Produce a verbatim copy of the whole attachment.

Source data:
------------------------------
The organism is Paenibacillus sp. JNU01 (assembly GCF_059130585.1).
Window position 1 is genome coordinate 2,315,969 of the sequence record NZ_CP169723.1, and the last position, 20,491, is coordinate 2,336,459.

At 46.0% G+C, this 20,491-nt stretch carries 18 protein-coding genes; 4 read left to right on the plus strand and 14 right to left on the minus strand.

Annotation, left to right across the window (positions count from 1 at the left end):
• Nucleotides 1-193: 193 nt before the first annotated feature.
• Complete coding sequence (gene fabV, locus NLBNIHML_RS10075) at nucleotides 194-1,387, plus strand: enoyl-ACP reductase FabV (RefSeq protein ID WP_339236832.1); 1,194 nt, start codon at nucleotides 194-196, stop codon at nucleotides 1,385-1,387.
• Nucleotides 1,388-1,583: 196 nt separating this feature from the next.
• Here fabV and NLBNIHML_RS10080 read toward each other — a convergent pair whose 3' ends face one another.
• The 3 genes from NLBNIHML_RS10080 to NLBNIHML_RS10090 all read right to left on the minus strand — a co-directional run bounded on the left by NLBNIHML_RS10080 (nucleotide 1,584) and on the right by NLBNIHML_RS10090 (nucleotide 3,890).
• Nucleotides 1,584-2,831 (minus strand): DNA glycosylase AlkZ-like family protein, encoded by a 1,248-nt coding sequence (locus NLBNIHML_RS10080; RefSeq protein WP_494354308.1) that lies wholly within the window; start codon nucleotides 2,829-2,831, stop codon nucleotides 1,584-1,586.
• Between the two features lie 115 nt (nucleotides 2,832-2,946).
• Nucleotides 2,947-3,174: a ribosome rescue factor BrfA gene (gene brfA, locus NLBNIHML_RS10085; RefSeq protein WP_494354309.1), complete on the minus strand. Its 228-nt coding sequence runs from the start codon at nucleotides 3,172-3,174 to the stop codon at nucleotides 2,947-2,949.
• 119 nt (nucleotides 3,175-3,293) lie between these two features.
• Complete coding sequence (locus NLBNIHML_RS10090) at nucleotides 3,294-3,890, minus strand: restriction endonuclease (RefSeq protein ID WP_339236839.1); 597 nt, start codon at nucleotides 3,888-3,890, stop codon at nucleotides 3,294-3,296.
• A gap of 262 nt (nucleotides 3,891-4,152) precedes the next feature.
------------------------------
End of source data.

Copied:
The organism is Paenibacillus sp. JNU01 (assembly GCF_059130585.1).
Window position 1 is genome coordinate 2,315,969 of the sequence record NZ_CP169723.1, and the last position, 20,491, is coordinate 2,336,459.

At 46.0% G+C, this 20,491-nt stretch carries 18 protein-coding genes; 4 read left to right on the plus strand and 14 right to left on the minus strand.

Annotation, left to right across the window (positions count from 1 at the left end):
• Nucleotides 1-193: 193 nt before the first annotated feature.
• Complete coding sequence (gene fabV, locus NLBNIHML_RS10075) at nucleotides 194-1,387, plus strand: enoyl-ACP reductase FabV (RefSeq protein ID WP_339236832.1); 1,194 nt, start codon at nucleotides 194-196, stop codon at nucleotides 1,385-1,387.
• Nucleotides 1,388-1,583: 196 nt separating this feature from the next.
• Here fabV and NLBNIHML_RS10080 read toward each other — a convergent pair whose 3' ends face one another.
• The 3 genes from NLBNIHML_RS10080 to NLBNIHML_RS10090 all read right to left on the minus strand — a co-directional run bounded on the left by NLBNIHML_RS10080 (nucleotide 1,584) and on the right by NLBNIHML_RS10090 (nucleotide 3,890).
• Nucleotides 1,584-2,831 (minus strand): DNA glycosylase AlkZ-like family protein, encoded by a 1,248-nt coding sequence (locus NLBNIHML_RS10080; RefSeq protein WP_494354308.1) that lies wholly within the window; start codon nucleotides 2,829-2,831, stop codon nucleotides 1,584-1,586.
• Between the two features lie 115 nt (nucleotides 2,832-2,946).
• Nucleotides 2,947-3,174: a ribosome rescue factor BrfA gene (gene brfA, locus NLBNIHML_RS10085; RefSeq protein WP_494354309.1), complete on the minus strand. Its 228-nt coding sequence runs from the start codon at nucleotides 3,172-3,174 to the stop codon at nucleotides 2,947-2,949.
• 119 nt (nucleotides 3,175-3,293) lie between these two features.
• Complete coding sequence (locus NLBNIHML_RS10090) at nucleotides 3,294-3,890, minus strand: restriction endonuclease (RefSeq protein ID WP_339236839.1); 597 nt, start codon at nucleotides 3,888-3,890, stop codon at nucleotides 3,294-3,296.
• A gap of 262 nt (nucleotides 3,891-4,152) precedes the next feature.